While my family wasn’t heavily religious growing up, I was surrounded by Indian culture everywhere I turned. It lived in the books I read, movies I watched, food I ate, parties I went to, people I knew, and language I heard spoken. Therefore, despite living thousands of miles away from my home country, I was tied to my ethnicity in a way that many Indian Americans weren’t.
[Read Related: Exploring God And Religion Through Poetry]
This led to an idealization of Hindu gods and goddesses, and the desire to emulate them. I was, particularly, drawn to the goddess Parvati, the centerpiece of “Finding You.” This mother goddess, married to Shiva, was a vision of grace, purity, and clarity that I only hoped to achieve. Yet with every prayer, the desire to emulate her magnetism grew less and less as I began to discover my own path.
As the ceiling lifts and slopes under a blanket of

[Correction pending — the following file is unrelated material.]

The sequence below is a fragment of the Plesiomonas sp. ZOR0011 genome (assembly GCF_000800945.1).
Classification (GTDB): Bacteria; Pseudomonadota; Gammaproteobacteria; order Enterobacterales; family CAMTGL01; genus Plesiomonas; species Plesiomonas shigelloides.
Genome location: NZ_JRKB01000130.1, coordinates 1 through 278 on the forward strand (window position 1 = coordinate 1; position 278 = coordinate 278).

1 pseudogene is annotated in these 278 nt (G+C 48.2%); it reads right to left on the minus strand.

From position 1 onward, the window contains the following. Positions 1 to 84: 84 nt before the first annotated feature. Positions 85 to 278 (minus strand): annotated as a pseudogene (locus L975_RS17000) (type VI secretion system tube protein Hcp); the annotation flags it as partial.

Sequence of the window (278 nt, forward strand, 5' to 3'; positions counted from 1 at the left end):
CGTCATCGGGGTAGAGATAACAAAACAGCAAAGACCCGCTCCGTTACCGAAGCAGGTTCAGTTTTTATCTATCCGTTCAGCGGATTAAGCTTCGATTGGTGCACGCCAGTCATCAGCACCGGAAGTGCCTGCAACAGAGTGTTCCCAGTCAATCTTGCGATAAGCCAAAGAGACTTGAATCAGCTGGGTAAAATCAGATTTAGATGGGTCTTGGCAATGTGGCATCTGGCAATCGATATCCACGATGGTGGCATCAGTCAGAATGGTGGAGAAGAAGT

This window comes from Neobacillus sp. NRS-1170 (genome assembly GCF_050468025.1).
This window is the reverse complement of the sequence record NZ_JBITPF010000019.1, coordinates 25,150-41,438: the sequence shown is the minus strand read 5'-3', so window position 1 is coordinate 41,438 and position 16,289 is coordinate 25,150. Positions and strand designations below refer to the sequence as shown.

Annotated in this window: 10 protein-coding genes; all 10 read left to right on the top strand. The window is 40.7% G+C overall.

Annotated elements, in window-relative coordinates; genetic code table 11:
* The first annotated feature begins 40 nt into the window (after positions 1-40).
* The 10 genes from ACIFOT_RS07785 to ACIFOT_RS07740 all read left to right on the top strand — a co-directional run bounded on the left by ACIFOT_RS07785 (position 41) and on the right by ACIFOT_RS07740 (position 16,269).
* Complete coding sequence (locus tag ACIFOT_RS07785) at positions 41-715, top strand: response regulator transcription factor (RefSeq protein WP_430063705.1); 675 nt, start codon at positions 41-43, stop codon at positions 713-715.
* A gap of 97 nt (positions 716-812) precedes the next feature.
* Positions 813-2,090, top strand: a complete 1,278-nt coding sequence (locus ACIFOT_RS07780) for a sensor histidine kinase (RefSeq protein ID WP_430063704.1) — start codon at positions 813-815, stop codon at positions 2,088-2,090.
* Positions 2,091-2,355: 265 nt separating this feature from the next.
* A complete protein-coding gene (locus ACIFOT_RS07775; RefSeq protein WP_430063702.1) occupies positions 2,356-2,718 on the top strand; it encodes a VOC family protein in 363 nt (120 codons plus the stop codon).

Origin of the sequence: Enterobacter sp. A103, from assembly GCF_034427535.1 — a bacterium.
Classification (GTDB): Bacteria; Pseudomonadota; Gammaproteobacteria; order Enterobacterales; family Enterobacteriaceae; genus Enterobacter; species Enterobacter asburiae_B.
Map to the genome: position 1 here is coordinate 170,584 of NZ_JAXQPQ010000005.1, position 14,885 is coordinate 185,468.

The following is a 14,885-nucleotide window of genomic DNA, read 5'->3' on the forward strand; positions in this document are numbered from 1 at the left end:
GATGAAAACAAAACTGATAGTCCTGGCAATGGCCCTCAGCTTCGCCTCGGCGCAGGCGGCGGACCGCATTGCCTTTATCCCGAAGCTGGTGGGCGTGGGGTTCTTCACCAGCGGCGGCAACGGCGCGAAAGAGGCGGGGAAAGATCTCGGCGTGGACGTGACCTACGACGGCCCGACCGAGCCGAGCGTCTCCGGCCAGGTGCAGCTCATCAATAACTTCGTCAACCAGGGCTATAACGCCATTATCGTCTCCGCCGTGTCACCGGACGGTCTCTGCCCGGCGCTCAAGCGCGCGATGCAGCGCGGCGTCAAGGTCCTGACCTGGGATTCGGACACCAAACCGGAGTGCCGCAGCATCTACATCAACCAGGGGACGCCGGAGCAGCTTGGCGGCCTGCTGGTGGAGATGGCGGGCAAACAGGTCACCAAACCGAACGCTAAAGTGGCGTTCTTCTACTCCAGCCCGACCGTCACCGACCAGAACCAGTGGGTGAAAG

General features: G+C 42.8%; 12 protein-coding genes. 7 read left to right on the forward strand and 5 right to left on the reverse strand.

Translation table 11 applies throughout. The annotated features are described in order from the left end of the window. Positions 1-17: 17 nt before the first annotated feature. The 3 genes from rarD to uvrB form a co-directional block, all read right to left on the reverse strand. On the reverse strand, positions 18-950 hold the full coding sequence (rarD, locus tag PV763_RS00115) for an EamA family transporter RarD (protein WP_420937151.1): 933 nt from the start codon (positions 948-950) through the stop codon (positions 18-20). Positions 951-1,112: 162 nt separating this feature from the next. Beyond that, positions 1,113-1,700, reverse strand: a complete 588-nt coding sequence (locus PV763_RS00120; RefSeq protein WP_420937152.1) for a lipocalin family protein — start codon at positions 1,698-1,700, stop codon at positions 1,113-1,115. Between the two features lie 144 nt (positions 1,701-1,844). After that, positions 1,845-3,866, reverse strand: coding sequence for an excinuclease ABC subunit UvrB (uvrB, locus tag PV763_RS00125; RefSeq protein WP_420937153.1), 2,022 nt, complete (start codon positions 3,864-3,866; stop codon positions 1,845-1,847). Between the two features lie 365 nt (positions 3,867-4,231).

rehearsed bhajans the sky domes to a
manifestation of worship and proposed peace
Crushed rose petal ground feels more blood-stained to me
Cautious treads as I
cower from watchful eyes and proposed peace
I make my rounds I lift my fingers to their clay their airbrushed skulls
I always come back to you Parvati
hands magnetized in sacrilege
as I will your being to spring in me;
branches reaching in my limbs flowers finally sprouting
When did my roots become worn with falsifications Shakti?
Your aroma billows in taunting waves,
forces solemn repentance as my beady eyes meet
your earthy almonds quivering lips blend into blackened skin
illuminated under your ivory.
They said you knew when to sit quiet
remained pure & faithful
under wolfish eyes glazed with lust
They said the forest embraced you as its spirit
a placid picture of meditative perfection for them to feast upon from afar
Parvati, I entered the forest and lost my way howling and still unearthed
When I finally lift my hands are cross-hatched
with flooring imprints and your echoing whispers
enough to keep me tethered to a promise that Moksha
is found in finding you
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